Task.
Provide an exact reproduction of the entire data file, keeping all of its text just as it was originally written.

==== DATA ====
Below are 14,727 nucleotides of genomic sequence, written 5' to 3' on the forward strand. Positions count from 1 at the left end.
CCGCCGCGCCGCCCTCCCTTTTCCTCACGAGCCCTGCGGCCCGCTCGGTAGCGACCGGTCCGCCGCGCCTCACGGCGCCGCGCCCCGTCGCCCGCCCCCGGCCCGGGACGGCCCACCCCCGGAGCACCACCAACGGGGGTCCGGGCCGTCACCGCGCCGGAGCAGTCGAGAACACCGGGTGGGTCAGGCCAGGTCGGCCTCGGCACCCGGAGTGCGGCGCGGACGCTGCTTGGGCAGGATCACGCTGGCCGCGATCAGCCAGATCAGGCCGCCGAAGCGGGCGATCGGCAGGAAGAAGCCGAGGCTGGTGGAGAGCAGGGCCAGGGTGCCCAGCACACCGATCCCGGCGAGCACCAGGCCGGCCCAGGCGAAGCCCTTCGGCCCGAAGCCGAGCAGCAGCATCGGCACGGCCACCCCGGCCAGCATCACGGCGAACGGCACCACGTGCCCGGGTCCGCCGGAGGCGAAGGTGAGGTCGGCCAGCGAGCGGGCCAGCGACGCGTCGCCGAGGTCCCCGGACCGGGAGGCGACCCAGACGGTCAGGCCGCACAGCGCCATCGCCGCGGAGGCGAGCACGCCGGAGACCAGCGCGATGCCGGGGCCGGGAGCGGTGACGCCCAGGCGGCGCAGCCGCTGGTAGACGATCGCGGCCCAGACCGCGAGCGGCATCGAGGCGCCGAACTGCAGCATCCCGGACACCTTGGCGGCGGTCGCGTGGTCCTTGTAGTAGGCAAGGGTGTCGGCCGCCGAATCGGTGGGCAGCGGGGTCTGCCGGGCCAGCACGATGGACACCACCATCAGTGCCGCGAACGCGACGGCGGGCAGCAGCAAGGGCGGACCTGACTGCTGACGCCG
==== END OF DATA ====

Below are 14,727 nucleotides of genomic sequence, written 5' to 3' on the forward strand. Positions count from 1 at the left end.
CCGCCGCGCCGCCCTCCCTTTTCCTCACGAGCCCTGCGGCCCGCTCGGTAGCGACCGGTCCGCCGCGCCTCACGGCGCCGCGCCCCGTCGCCCGCCCCCGGCCCGGGACGGCCCACCCCCGGAGCACCACCAACGGGGGTCCGGGCCGTCACCGCGCCGGAGCAGTCGAGAACACCGGGTGGGTCAGGCCAGGTCGGCCTCGGCACCCGGAGTGCGGCGCGGACGCTGCTTGGGCAGGATCACGCTGGCCGCGATCAGCCAGATCAGGCCGCCGAAGCGGGCGATCGGCAGGAAGAAGCCGAGGCTGGTGGAGAGCAGGGCCAGGGTGCCCAGCACACCGATCCCGGCGAGCACCAGGCCGGCCCAGGCGAAGCCCTTCGGCCCGAAGCCGAGCAGCAGCATCGGCACGGCCACCCCGGCCAGCATCACGGCGAACGGCACCACGTGCCCGGGTCCGCCGGAGGCGAAGGTGAGGTCGGCCAGCGAGCGGGCCAGCGACGCGTCGCCGAGGTCCCCGGACCGGGAGGCGACCCAGACGGTCAGGCCGCACAGCGCCATCGCCGCGGAGGCGAGCACGCCGGAGACCAGCGCGATGCCGGGGCCGGGAGCGGTGACGCCCAGGCGGCGCAGCCGCTGGTAGACGATCGCGGCCCAGACCGCGAGCGGCATCGAGGCGCCGAACTGCAGCATCCCGGACACCTTGGCGGCGGTCGCGTGGTCCTTGTAGTAGGCAAGGGTGTCGGCCGCCGAATCGGTGGGCAGCGGGGTCTGCCGGGCCAGCACGATGGACACCACCATCAGTGCCGCGAACGCGACGGCGGGCAGCAGCAAGGGCGGACCTGACTGCTGACGCCG